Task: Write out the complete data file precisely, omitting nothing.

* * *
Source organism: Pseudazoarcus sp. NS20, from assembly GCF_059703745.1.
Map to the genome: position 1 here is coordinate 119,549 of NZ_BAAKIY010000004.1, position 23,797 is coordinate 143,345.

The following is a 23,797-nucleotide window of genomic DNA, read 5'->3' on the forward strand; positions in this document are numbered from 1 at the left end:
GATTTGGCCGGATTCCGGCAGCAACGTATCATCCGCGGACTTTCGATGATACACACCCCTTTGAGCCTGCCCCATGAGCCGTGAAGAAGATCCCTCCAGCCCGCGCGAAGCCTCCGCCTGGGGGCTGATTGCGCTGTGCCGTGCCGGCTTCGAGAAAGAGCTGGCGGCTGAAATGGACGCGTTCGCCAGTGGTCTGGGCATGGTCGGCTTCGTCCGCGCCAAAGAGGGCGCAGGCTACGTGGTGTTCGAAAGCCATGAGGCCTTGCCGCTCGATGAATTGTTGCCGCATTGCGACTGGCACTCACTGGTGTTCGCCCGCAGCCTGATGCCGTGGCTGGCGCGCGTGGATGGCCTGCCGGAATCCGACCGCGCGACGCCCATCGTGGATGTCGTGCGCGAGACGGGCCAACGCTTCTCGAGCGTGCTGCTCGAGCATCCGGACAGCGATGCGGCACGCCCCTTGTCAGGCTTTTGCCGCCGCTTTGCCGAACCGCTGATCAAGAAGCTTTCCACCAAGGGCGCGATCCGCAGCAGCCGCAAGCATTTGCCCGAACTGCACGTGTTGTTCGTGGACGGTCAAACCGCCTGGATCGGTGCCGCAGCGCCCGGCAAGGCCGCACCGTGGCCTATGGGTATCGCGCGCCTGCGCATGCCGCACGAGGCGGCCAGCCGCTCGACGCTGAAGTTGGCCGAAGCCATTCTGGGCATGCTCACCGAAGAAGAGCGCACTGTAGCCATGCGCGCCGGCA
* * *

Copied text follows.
Source organism: Pseudazoarcus sp. NS20, from assembly GCF_059703745.1.
Map to the genome: position 1 here is coordinate 119,549 of NZ_BAAKIY010000004.1, position 23,797 is coordinate 143,345.

The following is a 23,797-nucleotide window of genomic DNA, read 5'->3' on the forward strand; positions in this document are numbered from 1 at the left end:
GATTTGGCCGGATTCCGGCAGCAACGTATCATCCGCGGACTTTCGATGATACACACCCCTTTGAGCCTGCCCCATGAGCCGTGAAGAAGATCCCTCCAGCCCGCGCGAAGCCTCCGCCTGGGGGCTGATTGCGCTGTGCCGTGCCGGCTTCGAGAAAGAGCTGGCGGCTGAAATGGACGCGTTCGCCAGTGGTCTGGGCATGGTCGGCTTCGTCCGCGCCAAAGAGGGCGCAGGCTACGTGGTGTTCGAAAGCCATGAGGCCTTGCCGCTCGATGAATTGTTGCCGCATTGCGACTGGCACTCACTGGTGTTCGCCCGCAGCCTGATGCCGTGGCTGGCGCGCGTGGATGGCCTGCCGGAATCCGACCGCGCGACGCCCATCGTGGATGTCGTGCGCGAGACGGGCCAACGCTTCTCGAGCGTGCTGCTCGAGCATCCGGACAGCGATGCGGCACGCCCCTTGTCAGGCTTTTGCCGCCGCTTTGCCGAACCGCTGATCAAGAAGCTTTCCACCAAGGGCGCGATCCGCAGCAGCCGCAAGCATTTGCCCGAACTGCACGTGTTGTTCGTGGACGGTCAAACCGCCTGGATCGGTGCCGCAGCGCCCGGCAAGGCCGCACCGTGGCCTATGGGTATCGCGCGCCTGCGCATGCCGCACGAGGCGGCCAGCCGCTCGACGCTGAAGTTGGCCGAAGCCATTCTGGGCATGCTCACCGAAGAAGAGCGCACTGTAGCCATGCGCGCCGGCA